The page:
Prepare to be moved. The 50th Chicago International Film Festival kicks off tonight, and you've got some serious binge-watching to do. With 150 films from 50 countries squeezed into 14 short days, there are quite literally not enough hours in the week to see everything. To avoid consuming any empty filmic calories, I asked CIFF programming director Mimi Plauché for her favorites at this year's festival. Here's what she recommends.
Country: Norway, UK
Show times: Thursday, October 9 at 7 p.m. (Harris Theatre, $45-60)
Details: This year's opening-night flick plugs Jessica Chastain and Colin Farrell into Strindberg's 1888 naturalist drama, adapted by longtime CIFF pal Liv Ullmann. "We've premiered every single one of her directorial efforts," says Plauché. "We're thrilled to have her at the festival." Also slated for an appearance: Colin Farrell. "He's going to do the red carpet, and he and Liv will be on stage before the screening."
Why Be Good?
Show times: Sunday, October 19 at 5 p.m. ($11-14)
Details: This newly rediscovered 1927 film was the last to star Colleen Moore, who helped launch the Chicago International Film Festival back in the 1960s. "When [CIFF founder] Michael [Kutza] was thinking about starting the festival—more than 50 years ago now—he was introduced to Colleen," says Plauché. "She was living in Chicago at the time, married to a Chicagoan, and was basically one of the people that really made the festival happen. She connected Michael with the Hollywood elite of the time, as well as Chicago socialites who all got behind the festival. I think in many ways Michael considers her not necessarily a co-founder, but a great supporter of the festival." The restored silent film and score get their North American premiere at the CIFF.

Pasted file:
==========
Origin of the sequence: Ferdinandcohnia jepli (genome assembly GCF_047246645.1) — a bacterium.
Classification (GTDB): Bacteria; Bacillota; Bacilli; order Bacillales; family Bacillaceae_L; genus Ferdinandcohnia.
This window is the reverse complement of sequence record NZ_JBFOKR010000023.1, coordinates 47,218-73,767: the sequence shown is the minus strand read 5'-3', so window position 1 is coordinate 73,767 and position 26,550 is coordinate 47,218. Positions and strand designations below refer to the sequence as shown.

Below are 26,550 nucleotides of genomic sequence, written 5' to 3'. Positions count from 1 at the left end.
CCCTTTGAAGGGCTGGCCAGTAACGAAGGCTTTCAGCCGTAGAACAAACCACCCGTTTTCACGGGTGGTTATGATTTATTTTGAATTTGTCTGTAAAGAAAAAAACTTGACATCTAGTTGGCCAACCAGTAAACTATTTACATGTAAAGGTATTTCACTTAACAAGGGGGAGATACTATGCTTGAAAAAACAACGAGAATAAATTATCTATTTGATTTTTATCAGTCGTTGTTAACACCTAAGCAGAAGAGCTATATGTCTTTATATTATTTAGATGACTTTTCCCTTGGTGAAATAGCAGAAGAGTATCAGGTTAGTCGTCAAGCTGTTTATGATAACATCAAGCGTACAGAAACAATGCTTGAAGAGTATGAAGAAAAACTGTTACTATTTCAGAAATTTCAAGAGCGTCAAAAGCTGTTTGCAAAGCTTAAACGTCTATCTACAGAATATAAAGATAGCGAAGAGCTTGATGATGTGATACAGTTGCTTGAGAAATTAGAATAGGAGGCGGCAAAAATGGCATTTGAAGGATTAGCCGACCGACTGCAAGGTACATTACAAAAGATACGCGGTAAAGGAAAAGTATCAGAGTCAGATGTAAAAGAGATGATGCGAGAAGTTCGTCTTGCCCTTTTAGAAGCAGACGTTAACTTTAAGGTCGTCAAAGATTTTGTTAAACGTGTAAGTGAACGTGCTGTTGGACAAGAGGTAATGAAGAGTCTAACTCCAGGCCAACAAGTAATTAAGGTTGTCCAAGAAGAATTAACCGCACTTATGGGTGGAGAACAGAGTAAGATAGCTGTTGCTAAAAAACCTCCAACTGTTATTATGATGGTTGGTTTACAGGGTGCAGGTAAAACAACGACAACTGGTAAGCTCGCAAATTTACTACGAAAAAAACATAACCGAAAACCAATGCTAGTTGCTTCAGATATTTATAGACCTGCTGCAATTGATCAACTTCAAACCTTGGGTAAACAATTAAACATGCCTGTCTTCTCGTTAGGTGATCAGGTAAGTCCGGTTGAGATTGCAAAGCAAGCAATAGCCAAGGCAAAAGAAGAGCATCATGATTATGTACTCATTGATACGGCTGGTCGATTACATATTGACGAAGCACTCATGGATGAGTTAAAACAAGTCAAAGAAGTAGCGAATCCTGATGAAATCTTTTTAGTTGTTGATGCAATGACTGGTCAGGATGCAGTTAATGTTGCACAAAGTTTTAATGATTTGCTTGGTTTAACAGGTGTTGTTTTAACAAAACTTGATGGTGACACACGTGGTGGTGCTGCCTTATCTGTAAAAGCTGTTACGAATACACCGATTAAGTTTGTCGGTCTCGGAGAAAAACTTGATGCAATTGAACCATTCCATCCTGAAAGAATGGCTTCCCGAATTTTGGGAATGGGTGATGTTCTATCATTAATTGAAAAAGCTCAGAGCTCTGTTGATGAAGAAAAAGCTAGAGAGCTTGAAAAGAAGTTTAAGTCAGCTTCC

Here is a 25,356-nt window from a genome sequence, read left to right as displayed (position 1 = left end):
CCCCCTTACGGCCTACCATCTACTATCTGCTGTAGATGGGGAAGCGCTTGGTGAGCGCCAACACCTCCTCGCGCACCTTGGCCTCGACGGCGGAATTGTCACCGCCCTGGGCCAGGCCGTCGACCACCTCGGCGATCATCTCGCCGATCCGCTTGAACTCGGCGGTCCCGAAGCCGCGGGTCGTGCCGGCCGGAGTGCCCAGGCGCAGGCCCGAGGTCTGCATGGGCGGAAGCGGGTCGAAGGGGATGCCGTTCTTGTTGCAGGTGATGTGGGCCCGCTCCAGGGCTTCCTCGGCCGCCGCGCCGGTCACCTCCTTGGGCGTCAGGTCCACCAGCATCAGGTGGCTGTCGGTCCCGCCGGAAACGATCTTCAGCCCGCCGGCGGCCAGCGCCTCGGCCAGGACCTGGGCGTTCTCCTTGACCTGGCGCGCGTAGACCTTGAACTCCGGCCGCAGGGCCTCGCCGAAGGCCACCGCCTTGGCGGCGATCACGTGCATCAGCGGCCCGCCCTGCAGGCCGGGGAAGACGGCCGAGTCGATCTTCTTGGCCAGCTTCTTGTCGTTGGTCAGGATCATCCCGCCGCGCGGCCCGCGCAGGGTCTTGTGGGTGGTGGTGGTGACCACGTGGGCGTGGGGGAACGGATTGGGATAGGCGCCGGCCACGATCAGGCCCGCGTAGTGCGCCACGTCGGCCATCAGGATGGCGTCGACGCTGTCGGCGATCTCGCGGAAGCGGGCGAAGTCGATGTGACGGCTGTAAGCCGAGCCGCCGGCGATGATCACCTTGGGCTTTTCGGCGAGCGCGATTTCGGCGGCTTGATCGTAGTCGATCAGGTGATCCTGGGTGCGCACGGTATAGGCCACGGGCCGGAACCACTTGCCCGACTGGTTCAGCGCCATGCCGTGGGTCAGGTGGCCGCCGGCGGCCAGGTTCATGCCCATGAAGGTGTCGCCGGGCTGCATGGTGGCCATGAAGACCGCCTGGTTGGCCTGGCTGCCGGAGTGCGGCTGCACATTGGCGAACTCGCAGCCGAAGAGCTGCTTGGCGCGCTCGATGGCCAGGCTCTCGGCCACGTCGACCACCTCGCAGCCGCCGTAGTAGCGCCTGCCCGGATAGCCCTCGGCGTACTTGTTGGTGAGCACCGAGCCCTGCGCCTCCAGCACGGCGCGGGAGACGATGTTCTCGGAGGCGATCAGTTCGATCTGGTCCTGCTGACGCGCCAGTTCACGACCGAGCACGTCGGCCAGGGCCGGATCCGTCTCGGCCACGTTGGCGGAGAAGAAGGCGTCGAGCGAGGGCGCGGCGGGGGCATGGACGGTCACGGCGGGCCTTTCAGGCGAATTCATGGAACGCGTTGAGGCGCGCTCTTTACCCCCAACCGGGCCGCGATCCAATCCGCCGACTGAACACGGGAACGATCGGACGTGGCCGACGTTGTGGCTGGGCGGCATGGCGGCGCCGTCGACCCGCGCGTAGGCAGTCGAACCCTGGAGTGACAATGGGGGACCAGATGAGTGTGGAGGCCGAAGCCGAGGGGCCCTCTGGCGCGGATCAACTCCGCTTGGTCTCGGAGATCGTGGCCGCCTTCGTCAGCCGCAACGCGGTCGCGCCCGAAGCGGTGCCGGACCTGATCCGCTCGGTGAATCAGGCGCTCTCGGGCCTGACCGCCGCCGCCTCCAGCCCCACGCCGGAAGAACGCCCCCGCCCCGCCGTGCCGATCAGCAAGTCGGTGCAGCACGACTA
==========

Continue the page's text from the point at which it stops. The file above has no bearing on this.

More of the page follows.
The Young Kieslowski
Show times: Monday, October 13 at 3:30 p.m. ($7), Thursday, October 16 at 8:30 p.m. ($11-14), and Friday, October 17 at 5 p.m. ($7)
Details: Boy meets girl, birds and bees abound, hilarity ensues. "Festival fare tends to be on the heavy side," says Plauché of this self-proclaimed screwball comedy about the onset of young parenthood. "We want to be sure people get their laughs in."
Country: USA, Russia
Show times: Tuesday, October 14 at 8:30 p.m. ($11-14)
Details: Directed by Chicago local Gabe Polsky, this hockey documentary recounts the Soviet Olympic team's 1980 loss in Lake Placid and subsequent victory in 1984. "It's really a portrait of [team captain] Slava Fetisov," says Plauché. "A lot of Soviet hockey players ended up coming to the US to play on NHL teams, and he was one of the last to come over, because there were so many restrictions in terms of their salaries going back to the state."
Words With Gods
Show times: Friday, October 10 at 7:30 p.m. ($16-20)
Details: This North American premiere features nine films by nine directors from nine corners of the globe, each focused on a different regional faith. "The films [range from] funny, touching, deep, serious," says Plauché, "but they're all very different and very interesting."
The Chicago International Film Festival runs October 9-23 at the AMC River East 21, 322 E. Illinois (Opening Night screening is at the Harris Theatre, 205 E. Randolph). Check out the entire festival schedule and purchase tickets here.